Despite everyone being either depressed or exhausted, a lot of effort by others was going into kissing our attending's ass--laughing at his jokes, hanging on his every word, schmoozing left and right. Someone eventually asked him what the rest of his Christmas Day plans were.
"Well," he answered, "unfortunately, all my kids came home for the holidays."
"That's a bad thing?" I blurted out, surprised by his answer. I would have done anything, anything at all, to have spent the day with my wife and my family.
"Yes," the attending replied, surprised by my question, "very bad, actually."
"May I ask exactly why it's bad, sir?" I asked, ignoring the glare of my senior resident. I knew she wanted me to shut up, but that wasn't happening. "Is it too many people in the house? Too much commotion? Something like that?"
"Hardly," he replied, laughing to himself and shaking his head. "My family aggravates me and, quite frankly, I don't enjoy their company." He could have stopped there but didn't. "My wife and I have four kids, two married, no grandchildren. I would love some grandkids, but my kids are too damn selfish for that."
He got momentarily lost in his thoughts before speaking again. "Let me give you all a little piece of advice. This job we do--make it the priority in your life. Don't get distracted with a spouse and kids if you can help it. Trust me, they only get in the way." I waited for him to laugh, to finish out his joke of a statement. No laugh ever came, though.
His words had silenced the elevator and still, he continued. "Now I have to go home and play nice with my wife and kids. Trust me, that's a much harder job than this, any day. If I had my choice, I'd avoid all of them and stay here for the day." The elevator bell rang as he finished speaking, the doors quickly opening to let the departing on-call team and the attending out. No last holiday wishes from any of them.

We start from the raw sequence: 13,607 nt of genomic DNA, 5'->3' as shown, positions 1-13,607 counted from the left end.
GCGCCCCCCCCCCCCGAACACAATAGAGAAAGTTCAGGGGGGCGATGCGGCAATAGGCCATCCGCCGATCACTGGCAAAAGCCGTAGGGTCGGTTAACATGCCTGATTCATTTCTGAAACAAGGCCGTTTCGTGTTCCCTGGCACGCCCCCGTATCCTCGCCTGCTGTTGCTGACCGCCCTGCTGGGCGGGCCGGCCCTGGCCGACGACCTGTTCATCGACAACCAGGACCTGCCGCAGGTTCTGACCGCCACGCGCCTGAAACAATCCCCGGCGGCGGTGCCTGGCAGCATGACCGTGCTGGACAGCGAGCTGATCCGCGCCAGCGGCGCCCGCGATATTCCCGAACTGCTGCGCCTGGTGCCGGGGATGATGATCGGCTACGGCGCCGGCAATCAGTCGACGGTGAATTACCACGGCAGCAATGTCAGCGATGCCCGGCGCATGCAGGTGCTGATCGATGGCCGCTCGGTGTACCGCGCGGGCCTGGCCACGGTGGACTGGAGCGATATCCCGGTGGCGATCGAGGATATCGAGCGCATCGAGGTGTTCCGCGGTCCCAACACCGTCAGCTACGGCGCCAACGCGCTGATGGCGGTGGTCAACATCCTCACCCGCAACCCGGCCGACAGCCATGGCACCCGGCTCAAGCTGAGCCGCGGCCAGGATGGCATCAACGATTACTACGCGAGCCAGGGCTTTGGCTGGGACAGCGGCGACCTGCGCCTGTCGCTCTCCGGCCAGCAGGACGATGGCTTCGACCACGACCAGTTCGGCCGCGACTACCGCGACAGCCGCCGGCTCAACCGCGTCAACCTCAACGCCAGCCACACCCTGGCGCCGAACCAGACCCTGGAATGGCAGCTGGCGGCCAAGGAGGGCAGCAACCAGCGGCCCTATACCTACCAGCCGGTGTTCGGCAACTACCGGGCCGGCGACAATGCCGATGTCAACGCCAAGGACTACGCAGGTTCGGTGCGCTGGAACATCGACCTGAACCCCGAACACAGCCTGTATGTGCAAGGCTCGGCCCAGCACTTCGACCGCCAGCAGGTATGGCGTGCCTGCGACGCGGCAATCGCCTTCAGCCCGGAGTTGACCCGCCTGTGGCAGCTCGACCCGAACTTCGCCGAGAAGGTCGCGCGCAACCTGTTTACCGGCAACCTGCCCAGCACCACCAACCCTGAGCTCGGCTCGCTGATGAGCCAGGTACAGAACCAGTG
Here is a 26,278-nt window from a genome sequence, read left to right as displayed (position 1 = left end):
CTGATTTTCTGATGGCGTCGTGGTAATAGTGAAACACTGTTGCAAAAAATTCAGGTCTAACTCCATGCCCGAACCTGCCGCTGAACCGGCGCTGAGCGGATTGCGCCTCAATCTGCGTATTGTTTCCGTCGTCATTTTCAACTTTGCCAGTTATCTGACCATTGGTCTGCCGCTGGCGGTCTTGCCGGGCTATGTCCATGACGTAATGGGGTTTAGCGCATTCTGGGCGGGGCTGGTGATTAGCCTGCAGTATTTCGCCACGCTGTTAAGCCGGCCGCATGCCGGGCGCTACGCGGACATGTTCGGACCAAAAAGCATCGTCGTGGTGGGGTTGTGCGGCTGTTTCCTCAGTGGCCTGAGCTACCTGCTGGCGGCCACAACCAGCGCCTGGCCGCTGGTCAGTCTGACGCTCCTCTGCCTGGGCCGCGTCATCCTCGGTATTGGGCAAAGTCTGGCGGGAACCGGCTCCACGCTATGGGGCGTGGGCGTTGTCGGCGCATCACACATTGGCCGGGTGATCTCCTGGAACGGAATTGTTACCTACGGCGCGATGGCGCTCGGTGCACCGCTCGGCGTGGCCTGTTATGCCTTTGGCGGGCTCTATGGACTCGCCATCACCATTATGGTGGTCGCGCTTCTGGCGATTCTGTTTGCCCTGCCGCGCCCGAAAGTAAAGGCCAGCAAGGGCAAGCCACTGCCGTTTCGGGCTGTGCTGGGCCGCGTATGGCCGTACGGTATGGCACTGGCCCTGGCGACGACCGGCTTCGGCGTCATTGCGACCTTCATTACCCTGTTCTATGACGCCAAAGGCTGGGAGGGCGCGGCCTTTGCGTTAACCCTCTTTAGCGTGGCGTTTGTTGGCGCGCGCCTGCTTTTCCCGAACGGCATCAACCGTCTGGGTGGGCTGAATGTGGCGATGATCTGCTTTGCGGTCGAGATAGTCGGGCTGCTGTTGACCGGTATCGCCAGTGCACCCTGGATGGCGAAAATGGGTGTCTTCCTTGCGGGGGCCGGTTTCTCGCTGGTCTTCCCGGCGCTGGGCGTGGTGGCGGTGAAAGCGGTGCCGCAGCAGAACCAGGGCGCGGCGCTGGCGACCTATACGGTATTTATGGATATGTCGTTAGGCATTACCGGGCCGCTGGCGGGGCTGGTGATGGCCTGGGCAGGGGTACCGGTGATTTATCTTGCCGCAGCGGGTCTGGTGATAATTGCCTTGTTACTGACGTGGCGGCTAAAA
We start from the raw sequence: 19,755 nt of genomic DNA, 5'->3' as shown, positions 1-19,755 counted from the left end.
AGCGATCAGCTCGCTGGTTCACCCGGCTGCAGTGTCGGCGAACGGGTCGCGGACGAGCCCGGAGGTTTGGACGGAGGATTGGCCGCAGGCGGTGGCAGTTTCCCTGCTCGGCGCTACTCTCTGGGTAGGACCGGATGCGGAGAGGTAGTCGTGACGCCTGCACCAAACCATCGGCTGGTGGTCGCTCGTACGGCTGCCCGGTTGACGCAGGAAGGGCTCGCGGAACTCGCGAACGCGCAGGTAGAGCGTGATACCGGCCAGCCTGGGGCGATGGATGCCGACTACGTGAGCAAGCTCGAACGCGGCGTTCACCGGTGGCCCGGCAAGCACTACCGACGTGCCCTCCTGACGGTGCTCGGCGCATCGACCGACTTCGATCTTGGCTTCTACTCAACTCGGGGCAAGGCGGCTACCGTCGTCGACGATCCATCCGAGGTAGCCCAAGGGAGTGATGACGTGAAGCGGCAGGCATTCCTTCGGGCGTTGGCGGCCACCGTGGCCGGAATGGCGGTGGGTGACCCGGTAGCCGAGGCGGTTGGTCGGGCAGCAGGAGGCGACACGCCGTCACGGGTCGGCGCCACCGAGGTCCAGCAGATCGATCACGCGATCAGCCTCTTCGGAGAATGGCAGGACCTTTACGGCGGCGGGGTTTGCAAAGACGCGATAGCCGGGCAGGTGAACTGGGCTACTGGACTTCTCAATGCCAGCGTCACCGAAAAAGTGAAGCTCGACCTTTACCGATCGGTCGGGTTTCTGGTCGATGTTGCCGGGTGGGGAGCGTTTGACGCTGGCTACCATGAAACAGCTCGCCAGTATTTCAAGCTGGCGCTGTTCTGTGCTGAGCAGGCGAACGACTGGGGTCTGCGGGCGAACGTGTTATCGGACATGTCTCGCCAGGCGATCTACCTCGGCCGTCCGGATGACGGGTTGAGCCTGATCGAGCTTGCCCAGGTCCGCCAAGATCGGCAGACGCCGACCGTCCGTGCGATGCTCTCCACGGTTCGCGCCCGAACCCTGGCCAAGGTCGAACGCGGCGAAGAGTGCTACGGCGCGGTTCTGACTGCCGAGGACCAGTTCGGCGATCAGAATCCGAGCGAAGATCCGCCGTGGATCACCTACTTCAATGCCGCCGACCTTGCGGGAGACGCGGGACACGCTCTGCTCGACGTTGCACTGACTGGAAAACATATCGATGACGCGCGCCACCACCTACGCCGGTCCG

If only the attending had remained silent and lost in his thoughts, I wouldn't have had to pity this man and his ridiculous words. "Have a nice fricking Christmas," I mumbled to no-one in particular.
Here I was, an intern-- a low-life medical scum barely clinging to the bottom of the totem pole--wishing for nothing other than to be surrounded by the ones I cherished on that Christmas Day. And here was the attending-- a worshipped doctor high on his pedestal--wishing for anything but to be surrounded by his family on Christmas Day. Clearly, he was letting his life be defined only by his successful professional accomplishments. And he seemed to be okay with that. He didn't seem to be affected by his failures as a husband. As a father. As a friend. As a man. He probably didn't see it, even.
How sad. How very, very sad.
Although I learned a lot during this rotation, none of my gained medical knowledge came close to the perspective I gained going down that hospital elevator on that Christmas day. I was shown a clear example of what I did not, nor would ever, become. No textbook could have taught me that.
Writing this post, I realize that I never found out how that Christmas day turned out for this attending. I wonder if there were any family arguments? Did anyone drink too much? And what emotion saturated the dining room while this family ate their holiday meal? Anger? Silence? Am I too hopeful and naive to think that maybe there was a little happiness? I picture extreme silence, barring the silverware clinking the plates, with everyone maintaining their robotic and detached manners. I hope I am wrong.
This attending gets full credit for teaching me something valuable during that rotation. Climbing up the hierarchy of medicine did not mean that I would have to sink down the hierarchy of family and friends. I would never sacrifice one for the other.
Best Christmas present I got that year, for sure.
As always, big thanks for reading. I hope you all have a great weekend. See you next week...